To British or Not To British

I’m using the term British to refer to all of the UK, ie England, Wales and Scotland. I do this because I need a word for that, and because technically the big island is Britian. (The smaller one is Ireland).

UK & Ireland Islands
UK & Ireland Islands
This can be a point of contention for some in the UK. The Mrs submitted an academic paper to WorldCon in London this year, and used this term. The person reading these submissions, Ms England – and yes that is her real name – found the proposal confusing because it referred to people as British in a way most here wouldn’t. In the end she said the issue is very complex and confused even to people in the UK, giving an interesting example.

Even something as simple as the identity of Andy Murray, the Wimbeldon tennis champion, is an interesting case. He is Scottish and identifies as Scottish. When he loses, English newspapers call him a grumpy Scot, when he wins he is declared British (which most non-British people equate with England).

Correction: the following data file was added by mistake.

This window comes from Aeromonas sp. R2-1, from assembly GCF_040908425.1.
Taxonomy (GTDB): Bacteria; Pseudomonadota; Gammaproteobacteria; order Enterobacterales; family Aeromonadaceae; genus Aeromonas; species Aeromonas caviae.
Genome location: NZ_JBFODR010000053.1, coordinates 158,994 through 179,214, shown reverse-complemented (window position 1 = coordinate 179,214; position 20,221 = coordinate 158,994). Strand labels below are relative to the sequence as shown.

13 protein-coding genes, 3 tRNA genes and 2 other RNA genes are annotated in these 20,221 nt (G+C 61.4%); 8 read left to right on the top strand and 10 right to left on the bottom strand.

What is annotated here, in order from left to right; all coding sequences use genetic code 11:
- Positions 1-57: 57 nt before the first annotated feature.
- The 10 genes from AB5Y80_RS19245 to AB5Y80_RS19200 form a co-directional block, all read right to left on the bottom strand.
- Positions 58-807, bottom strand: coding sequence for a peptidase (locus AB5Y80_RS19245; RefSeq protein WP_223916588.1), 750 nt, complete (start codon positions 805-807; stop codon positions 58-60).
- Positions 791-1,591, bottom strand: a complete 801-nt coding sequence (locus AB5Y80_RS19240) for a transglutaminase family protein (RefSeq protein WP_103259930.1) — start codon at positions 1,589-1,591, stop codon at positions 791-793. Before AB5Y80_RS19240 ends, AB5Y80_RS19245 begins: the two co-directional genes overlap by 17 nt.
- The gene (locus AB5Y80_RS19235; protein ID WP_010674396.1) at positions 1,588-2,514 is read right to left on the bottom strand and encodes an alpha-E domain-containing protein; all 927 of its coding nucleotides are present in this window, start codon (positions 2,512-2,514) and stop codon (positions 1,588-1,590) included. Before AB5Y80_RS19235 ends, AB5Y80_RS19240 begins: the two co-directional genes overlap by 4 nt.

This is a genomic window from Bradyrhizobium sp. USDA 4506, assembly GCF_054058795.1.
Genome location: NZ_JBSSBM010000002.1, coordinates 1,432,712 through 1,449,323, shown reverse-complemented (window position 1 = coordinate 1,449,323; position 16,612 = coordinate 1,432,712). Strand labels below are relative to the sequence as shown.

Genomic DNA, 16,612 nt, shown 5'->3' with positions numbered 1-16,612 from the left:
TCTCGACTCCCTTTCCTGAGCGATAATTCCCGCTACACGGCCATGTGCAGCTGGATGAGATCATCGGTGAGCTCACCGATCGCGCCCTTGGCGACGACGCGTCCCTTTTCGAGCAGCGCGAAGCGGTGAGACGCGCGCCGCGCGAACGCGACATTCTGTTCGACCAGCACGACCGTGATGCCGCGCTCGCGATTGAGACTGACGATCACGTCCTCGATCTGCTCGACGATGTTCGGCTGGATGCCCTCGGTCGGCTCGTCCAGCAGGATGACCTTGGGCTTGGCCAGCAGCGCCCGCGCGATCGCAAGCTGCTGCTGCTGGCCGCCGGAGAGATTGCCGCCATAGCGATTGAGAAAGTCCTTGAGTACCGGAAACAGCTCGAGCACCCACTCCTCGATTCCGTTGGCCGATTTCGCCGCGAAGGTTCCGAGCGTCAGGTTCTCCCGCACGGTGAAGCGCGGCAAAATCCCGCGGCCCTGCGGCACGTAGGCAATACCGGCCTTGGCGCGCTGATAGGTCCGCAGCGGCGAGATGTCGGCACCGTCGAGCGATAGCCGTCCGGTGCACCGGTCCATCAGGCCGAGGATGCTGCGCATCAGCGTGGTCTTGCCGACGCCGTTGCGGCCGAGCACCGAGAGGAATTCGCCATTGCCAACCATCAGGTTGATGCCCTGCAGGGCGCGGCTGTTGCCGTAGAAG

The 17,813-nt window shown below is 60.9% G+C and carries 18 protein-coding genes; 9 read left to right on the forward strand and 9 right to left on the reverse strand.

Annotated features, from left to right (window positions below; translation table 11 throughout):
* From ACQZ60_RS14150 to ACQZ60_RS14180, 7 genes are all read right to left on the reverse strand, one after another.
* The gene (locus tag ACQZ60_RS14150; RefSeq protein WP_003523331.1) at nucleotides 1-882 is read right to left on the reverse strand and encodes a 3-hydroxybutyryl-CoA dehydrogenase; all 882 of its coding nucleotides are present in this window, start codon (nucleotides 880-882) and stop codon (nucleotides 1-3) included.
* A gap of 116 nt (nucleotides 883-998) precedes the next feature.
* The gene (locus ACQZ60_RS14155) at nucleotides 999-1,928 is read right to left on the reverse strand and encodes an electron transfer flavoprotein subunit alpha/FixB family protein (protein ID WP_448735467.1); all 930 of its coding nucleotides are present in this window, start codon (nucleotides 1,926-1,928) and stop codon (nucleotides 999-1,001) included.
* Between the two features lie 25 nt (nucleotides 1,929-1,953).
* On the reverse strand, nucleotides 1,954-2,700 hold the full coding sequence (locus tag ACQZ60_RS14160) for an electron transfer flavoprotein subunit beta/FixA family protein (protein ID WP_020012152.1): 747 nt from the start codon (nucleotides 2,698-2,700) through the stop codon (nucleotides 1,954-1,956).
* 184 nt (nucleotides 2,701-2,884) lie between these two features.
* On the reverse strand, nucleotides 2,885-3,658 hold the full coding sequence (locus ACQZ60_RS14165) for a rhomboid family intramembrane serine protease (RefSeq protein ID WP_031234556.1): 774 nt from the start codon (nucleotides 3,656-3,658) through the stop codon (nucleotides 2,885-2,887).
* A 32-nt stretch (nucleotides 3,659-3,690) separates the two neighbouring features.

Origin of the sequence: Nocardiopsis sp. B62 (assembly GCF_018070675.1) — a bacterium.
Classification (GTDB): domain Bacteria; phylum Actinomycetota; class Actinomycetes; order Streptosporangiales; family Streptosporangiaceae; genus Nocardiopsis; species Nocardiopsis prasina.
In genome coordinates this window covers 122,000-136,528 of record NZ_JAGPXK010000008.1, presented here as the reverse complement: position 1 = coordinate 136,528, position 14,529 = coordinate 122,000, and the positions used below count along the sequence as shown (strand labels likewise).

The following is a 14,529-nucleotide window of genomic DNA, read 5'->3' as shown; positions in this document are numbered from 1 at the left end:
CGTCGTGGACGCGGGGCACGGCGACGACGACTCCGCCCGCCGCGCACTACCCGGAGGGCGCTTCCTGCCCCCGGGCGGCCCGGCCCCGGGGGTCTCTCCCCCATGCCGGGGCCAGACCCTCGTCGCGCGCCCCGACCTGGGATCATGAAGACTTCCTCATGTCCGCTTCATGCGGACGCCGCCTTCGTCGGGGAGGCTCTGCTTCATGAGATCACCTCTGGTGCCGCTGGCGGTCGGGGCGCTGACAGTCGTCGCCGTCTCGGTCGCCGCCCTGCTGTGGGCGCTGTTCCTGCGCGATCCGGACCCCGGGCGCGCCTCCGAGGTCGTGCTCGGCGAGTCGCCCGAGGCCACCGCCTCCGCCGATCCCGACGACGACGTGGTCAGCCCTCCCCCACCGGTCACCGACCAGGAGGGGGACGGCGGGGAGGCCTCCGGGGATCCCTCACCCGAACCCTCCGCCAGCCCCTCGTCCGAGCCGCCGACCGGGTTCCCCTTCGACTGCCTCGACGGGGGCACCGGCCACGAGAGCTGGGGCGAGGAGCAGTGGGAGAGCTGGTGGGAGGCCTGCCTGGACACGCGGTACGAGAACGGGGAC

The UK is made up of a number of different sub countries. All of which have a strong national identity and don’t like being called by another countries name. Refer to a Scot as English and you might get a punch in the nose. Heck in a little under 100 days, the Scottish will vote wether they will stay part of the UK.

I remember a line from Torchwood, where an American refers to one of the characters as English and she responds sternly, “Actually I’m Welch, not English.” There are whole TV channels where everything is in Welsh. So you have to be careful not to use the wrong word.

Then of course there is Ireland. Geographically Ireland is the “smaller” island in this group. (In this kind of thinking, I don’t think we want to use the term British Islands). Politically it is split with most of it being the independent Republic of Ireland, and a small portion of it in the north being part of the UK – whose name is technically “The United Kingdom and Northern Ireland”.

Still, these three countries have a lot in common and when you want to refer to them together, you need a term. I’m using British. Any UKians reading this please don’t take offence.